2015 was definitely the year for payments. The sector saw transaction volumes grow an average of nine percent. New players like Apple joined the game. Others like Samsung and Google limbered up on the touchline.
The fintech trend really swept the tech sector. Mix in the emergence of new platforms like Blockchain and it is fair to say the sector experienced a rapid evolution over the last 12 months. So, let’s look back at some of those factors. The ones that made payments the sector everybody wants to be part of.
The growth curves are at just the right point. 2015 saw contactless growth achieve a major milestone in the UK. The one billion contactless transactions mark was surpassed in July. That meant UK cardholders spent £929 million, up 213.1% on the previous year. The value of the average transaction was £7.72 according to the UK Cards Association.
On top of the right growth trajectories, payment innovation drove progress. The new players, Apple, Samsung or Google, seemed to be constantly, competitively, announcing their own innovations. Apple pulled the trigger to start the race back in July, launching ApplePay back in July in the UK. After that Samsung released Samsung Pay, which went live in the US and Korea last August. No matter what the digital payment innovation it’s great to know it will all drive that growth rate when it hits the mainstream.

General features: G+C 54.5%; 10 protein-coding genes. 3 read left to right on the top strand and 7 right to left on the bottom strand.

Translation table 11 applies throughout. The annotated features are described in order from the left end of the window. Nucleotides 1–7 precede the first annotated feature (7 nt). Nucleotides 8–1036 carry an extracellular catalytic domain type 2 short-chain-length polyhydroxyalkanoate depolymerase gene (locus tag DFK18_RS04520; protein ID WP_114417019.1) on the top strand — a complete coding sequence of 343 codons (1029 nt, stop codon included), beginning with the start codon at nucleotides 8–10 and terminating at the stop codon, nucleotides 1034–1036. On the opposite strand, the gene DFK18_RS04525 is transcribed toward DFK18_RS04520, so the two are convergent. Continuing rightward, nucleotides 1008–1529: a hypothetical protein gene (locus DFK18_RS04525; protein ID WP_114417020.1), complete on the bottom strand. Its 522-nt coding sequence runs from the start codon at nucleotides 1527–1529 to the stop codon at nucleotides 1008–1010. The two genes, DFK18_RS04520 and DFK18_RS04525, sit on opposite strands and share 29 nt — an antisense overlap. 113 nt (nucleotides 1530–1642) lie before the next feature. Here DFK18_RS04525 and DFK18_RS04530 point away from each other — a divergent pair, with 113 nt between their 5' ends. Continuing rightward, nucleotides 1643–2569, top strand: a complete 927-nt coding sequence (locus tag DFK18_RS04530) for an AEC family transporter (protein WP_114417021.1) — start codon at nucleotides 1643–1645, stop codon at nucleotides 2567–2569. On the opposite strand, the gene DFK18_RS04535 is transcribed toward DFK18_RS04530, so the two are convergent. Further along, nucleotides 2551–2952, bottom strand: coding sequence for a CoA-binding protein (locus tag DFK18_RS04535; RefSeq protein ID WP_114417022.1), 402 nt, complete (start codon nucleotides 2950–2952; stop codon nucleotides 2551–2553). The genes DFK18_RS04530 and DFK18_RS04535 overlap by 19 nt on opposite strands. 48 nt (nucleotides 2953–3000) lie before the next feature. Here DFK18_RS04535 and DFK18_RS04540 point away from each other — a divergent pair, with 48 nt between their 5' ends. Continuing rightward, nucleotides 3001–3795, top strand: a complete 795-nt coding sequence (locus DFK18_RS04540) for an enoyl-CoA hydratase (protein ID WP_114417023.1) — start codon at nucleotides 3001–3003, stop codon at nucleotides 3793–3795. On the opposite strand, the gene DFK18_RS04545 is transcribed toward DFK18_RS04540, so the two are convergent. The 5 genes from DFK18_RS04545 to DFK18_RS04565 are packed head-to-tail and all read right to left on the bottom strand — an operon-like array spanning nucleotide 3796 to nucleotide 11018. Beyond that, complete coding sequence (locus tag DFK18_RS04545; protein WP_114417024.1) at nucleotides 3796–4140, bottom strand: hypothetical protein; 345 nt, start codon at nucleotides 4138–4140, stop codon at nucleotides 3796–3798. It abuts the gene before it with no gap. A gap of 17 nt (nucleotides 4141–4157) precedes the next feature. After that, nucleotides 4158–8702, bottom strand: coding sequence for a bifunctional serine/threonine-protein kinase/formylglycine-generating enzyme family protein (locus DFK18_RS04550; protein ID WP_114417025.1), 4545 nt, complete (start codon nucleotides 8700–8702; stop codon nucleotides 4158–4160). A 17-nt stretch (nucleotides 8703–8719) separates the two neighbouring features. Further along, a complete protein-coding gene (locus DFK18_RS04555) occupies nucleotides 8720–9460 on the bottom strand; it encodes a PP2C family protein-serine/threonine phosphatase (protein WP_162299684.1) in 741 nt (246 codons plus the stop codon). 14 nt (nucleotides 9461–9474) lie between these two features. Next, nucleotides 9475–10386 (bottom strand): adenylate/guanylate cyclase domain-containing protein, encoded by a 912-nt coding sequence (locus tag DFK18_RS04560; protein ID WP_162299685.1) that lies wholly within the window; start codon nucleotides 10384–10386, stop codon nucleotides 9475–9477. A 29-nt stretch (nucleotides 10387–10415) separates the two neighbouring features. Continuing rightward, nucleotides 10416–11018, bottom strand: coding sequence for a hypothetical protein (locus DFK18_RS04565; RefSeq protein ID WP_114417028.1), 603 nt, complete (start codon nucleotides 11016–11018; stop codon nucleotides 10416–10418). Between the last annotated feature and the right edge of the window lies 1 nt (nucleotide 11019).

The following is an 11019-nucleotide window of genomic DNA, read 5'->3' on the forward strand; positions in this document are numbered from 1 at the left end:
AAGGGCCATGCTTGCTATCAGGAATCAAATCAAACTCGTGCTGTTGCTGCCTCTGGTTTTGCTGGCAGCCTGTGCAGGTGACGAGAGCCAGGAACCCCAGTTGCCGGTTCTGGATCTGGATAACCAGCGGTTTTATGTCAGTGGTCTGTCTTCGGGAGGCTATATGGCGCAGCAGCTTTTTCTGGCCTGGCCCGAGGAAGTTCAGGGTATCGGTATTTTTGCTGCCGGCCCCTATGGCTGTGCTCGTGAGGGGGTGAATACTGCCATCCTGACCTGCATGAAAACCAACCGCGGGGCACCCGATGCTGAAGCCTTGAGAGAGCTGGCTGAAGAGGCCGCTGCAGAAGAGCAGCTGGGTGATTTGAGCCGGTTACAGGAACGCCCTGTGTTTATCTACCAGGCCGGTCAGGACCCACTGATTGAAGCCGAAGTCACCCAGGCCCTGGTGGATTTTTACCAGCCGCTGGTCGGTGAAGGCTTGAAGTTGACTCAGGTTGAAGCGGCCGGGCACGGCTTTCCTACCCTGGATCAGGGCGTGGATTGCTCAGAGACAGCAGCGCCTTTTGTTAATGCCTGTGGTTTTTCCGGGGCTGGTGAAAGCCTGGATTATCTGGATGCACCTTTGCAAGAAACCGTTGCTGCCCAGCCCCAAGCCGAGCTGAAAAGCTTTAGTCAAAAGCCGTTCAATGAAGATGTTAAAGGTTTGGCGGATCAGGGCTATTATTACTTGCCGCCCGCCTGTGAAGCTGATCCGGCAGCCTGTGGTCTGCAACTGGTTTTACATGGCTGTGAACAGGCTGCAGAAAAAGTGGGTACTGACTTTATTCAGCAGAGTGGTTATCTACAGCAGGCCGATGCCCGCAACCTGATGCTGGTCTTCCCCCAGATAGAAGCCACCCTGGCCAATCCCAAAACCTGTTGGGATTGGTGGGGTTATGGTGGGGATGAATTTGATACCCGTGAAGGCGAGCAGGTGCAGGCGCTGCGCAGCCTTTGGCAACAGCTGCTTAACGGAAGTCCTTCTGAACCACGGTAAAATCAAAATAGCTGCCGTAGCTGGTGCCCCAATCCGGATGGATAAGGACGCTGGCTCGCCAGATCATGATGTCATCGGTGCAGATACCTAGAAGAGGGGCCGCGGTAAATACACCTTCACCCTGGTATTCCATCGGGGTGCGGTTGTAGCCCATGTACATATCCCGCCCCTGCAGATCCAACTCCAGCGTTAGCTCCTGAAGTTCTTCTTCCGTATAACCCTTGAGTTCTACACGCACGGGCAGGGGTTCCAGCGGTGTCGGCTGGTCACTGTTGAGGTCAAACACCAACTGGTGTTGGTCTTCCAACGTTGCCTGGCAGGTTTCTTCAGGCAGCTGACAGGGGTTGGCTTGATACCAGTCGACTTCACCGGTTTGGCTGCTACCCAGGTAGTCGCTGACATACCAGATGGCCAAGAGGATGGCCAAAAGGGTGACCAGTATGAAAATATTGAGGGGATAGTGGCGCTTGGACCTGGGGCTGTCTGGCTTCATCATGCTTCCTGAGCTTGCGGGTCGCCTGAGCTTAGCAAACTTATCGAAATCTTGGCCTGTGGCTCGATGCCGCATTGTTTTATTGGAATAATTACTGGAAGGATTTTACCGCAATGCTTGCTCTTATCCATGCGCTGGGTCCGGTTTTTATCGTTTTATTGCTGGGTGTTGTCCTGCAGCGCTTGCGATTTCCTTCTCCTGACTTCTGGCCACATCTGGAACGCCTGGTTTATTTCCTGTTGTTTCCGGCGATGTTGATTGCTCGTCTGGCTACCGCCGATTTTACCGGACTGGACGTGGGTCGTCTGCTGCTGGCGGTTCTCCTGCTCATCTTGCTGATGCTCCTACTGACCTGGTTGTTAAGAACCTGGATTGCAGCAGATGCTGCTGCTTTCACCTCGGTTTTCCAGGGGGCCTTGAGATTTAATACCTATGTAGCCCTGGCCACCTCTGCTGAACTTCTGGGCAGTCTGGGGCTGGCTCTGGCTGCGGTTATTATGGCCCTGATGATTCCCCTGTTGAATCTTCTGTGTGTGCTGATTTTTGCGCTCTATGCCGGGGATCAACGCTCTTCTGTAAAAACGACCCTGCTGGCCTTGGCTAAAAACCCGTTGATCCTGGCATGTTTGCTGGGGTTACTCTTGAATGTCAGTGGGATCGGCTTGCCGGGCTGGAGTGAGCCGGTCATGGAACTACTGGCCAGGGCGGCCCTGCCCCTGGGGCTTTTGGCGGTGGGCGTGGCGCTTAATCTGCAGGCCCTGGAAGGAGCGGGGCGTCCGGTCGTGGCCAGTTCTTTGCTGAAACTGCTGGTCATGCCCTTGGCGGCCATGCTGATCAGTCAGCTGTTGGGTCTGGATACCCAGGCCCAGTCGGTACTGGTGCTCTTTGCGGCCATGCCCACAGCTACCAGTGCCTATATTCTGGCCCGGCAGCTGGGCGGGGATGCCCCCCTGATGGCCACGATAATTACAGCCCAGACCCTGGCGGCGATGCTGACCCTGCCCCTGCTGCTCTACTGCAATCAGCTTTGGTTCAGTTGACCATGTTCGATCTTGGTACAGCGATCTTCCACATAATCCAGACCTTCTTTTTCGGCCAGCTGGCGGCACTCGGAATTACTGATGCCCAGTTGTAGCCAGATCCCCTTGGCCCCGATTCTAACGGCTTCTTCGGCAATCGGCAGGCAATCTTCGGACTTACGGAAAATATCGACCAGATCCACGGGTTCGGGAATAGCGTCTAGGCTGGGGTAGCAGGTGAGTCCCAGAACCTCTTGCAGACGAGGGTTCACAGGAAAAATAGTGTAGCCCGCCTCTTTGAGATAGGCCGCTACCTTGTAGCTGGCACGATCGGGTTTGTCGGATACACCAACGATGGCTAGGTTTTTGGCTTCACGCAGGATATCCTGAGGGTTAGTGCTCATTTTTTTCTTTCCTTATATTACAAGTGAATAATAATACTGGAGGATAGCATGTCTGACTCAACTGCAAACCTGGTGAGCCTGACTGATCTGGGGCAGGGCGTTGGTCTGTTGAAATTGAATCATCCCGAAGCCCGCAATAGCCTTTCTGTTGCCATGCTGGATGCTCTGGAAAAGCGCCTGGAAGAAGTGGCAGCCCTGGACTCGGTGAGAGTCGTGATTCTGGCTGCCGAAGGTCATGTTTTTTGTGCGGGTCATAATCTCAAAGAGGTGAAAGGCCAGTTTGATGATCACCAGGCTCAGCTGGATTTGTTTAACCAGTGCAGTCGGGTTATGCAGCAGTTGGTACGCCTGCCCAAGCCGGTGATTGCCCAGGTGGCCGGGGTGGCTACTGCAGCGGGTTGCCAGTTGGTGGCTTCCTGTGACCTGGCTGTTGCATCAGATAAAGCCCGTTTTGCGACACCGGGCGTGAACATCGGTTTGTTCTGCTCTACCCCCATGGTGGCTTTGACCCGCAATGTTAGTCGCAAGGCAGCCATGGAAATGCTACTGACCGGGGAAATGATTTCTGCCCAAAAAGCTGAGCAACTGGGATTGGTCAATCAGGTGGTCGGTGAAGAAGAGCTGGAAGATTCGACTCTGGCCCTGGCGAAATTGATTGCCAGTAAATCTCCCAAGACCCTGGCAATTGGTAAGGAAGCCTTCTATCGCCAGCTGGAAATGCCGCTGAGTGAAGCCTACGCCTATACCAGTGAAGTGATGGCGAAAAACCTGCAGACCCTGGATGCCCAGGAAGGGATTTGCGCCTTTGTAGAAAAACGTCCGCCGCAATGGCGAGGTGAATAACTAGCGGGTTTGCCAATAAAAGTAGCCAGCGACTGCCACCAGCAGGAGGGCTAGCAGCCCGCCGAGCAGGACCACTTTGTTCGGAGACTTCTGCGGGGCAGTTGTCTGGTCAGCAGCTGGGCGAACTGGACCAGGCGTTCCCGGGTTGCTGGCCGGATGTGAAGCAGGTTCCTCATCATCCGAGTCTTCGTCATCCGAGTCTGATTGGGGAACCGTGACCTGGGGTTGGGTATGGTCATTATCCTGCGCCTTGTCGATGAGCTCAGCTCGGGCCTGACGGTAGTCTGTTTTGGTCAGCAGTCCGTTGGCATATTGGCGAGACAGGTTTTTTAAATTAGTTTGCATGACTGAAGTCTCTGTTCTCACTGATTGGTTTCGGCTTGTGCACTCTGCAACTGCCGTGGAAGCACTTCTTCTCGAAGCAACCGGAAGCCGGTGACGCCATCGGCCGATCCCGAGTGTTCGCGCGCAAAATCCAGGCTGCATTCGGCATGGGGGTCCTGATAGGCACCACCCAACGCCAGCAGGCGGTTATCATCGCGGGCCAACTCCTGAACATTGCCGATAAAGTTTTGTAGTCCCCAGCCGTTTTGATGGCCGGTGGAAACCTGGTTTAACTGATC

Fintech, the place where everyone wants to be
Behind any innovation there’s a technology and that is no more evident in the mainstreaming of Fintech. The year has seen the real merger of finance and technology innovation. Tech in finance is now much more than esoteric old systems for traditional institutions. And the wider tech sector has woken up to how financial innovations can shape user experiences no matter which vertical they are applied to. Our CEO Nicholas Huss gave six reasons why payments rule that illustrate this payments omnipresence.
Fintech is genuinely transformative. It crosses boundaries, dismantles borders and delivers values for consumers and companies alike. In his article, Huss notes the P/E ratio of Fintech payment businesses is twice the market average – and up to 25 times more than some other firms. With some start-ups achieving billion dollar plus valuations, Square ($6n) and TranferWise ($1bn), Fintech really has arrived.
Blockchain and Bitcoin, now more real than ever
When 2015 arrived a lot of innovation chatter in Fintech focused on Bitcoin, but as we leave the year that focus has shifted substantially to the blockchain. If we think back to how it was perceived a year ago and then how it is understood today, it’s clear that another transformation is happening. 2015 has turned blockchain into something the industry has to live with. It is no longer a choice anymore. Recent news speculating about the identity of its creator and the formalisation of virtual money as a commodity, just makes it more real than ever before.
The challenges for blockchain and bitcoin in the year ahead will be two-fold. Proponents will have to further address the lack of trust, a challenge the have faced since their creation. Then, the challenge of turning these technologies to tackle more real-world scenarios, such as sending money overseas.